15 Jan 2008, 5:47pm
Federal forest policy
by admin

Time for a better forest policy

The following editorial (unsigned) appeared this morning in the Portland Oregonian [here].

Mark Rey looked really happy to be in Portland on Friday.

We thought it might be because Rey, whose job as undersecretary of agriculture includes oversight of the U.S. Forest Service, liked the view across the verdant West Hills. But maybe he was just thrilled not to be in Montana . . . where a federal judge was threatening to slap him in jail.

The story begins in 2002 when air tankers dropped thousands of pounds of flame retardant on a fire raging around Fall Creek in central Oregon. One ingredient in that chemical soup was ammonium phosphate; it killed an estimated 20,000 fish in the creek. That rate of piscine mortality prompted a Eugene-based group called Forest Service Employees for Environmental Ethics to file a lawsuit. Two years later, Judge Donald Molloy ruled in Missoula that the Forest Service had violated the Endangered Species Act and the National Environmental Policy Act when it failed to go through a public process to analyze potential harm from retardant. He promptly ordered a formal environmental analysis. Last week the judge said the Forest Service, and Rey, have been duplicitous ever since. Then he took to talking about holding Rey in contempt of court and rattling those keys to the cell.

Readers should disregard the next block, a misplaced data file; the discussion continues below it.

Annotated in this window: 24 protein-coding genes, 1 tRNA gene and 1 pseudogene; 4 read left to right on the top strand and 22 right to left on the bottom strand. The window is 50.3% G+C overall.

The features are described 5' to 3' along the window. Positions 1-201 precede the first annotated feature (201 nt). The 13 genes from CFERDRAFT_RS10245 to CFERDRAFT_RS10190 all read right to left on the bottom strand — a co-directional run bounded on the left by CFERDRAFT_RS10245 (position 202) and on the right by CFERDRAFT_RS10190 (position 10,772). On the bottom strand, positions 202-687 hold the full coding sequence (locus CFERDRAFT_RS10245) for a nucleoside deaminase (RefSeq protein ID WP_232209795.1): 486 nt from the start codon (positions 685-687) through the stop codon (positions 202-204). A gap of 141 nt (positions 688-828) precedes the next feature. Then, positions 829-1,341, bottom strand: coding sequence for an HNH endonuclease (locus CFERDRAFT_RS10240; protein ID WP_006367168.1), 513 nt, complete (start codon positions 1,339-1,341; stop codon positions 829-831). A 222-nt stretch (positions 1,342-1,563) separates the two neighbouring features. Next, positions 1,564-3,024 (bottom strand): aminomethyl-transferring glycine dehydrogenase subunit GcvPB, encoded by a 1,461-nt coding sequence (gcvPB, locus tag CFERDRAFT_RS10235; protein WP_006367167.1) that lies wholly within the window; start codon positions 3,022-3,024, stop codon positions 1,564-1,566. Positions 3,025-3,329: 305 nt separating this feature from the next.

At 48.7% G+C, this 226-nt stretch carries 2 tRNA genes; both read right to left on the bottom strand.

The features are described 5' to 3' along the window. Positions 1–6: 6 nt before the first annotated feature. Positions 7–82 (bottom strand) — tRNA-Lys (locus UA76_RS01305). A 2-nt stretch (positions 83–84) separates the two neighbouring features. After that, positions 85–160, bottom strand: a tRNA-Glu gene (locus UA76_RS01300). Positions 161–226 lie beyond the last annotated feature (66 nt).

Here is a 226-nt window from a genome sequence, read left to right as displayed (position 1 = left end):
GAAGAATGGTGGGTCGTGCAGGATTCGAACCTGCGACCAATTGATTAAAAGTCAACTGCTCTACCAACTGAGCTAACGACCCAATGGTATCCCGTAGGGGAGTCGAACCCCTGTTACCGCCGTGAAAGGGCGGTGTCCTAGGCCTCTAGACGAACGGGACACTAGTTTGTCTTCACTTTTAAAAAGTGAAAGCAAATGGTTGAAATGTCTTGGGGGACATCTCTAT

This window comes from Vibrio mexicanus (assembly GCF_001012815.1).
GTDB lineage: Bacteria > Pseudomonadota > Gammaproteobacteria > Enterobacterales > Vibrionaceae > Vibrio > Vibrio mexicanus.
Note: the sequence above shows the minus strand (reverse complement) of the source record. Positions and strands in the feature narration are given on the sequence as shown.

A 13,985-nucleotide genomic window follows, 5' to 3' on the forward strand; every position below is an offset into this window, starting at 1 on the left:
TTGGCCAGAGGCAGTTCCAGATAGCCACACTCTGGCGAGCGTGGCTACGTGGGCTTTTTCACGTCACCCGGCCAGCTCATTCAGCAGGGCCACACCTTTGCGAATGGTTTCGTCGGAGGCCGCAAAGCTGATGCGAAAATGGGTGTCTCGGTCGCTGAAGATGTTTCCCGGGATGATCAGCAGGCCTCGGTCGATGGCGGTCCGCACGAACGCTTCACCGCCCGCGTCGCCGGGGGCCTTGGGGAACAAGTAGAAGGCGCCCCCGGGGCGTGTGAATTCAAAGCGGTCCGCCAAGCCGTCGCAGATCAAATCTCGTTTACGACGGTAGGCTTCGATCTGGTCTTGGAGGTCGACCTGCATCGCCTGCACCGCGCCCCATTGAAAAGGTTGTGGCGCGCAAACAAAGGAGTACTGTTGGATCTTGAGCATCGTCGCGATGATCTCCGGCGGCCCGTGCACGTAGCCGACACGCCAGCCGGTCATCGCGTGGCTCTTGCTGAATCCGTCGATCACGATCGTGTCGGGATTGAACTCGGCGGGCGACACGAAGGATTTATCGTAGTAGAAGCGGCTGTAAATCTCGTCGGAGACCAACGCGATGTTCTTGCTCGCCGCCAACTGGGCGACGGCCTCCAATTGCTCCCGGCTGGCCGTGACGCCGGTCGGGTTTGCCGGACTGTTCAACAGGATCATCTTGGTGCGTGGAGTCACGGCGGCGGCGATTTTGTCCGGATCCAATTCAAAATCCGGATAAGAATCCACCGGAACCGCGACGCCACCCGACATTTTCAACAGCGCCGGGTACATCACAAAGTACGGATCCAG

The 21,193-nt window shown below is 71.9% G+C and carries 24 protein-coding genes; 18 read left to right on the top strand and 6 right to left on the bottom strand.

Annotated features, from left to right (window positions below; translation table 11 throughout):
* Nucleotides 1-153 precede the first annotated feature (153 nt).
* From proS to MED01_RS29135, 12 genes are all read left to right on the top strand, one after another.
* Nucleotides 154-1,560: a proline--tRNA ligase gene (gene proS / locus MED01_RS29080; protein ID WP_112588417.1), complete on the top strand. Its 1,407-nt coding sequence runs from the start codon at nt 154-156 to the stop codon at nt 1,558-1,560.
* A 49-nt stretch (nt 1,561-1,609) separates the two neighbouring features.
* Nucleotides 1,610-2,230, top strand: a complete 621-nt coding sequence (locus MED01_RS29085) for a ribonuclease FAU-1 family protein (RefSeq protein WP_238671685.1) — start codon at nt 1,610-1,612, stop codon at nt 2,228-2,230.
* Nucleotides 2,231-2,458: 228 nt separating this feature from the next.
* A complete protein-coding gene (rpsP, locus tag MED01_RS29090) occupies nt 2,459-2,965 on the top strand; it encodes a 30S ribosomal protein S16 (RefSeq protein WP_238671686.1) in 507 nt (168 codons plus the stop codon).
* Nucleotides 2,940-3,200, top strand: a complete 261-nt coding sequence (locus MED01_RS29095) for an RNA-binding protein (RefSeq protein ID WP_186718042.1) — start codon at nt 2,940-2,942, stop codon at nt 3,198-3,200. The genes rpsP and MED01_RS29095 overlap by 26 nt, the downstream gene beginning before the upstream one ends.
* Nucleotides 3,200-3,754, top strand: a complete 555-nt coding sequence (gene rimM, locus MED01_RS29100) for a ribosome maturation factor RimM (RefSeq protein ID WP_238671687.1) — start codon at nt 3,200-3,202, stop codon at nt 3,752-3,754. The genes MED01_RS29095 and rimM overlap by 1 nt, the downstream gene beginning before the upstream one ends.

It was Rey, the judge understood, who years earlier had slapped an embargo on an agency environmental analysis of retardant, one more reminder of the sad track record of this administration in opting to ignore science for political ends.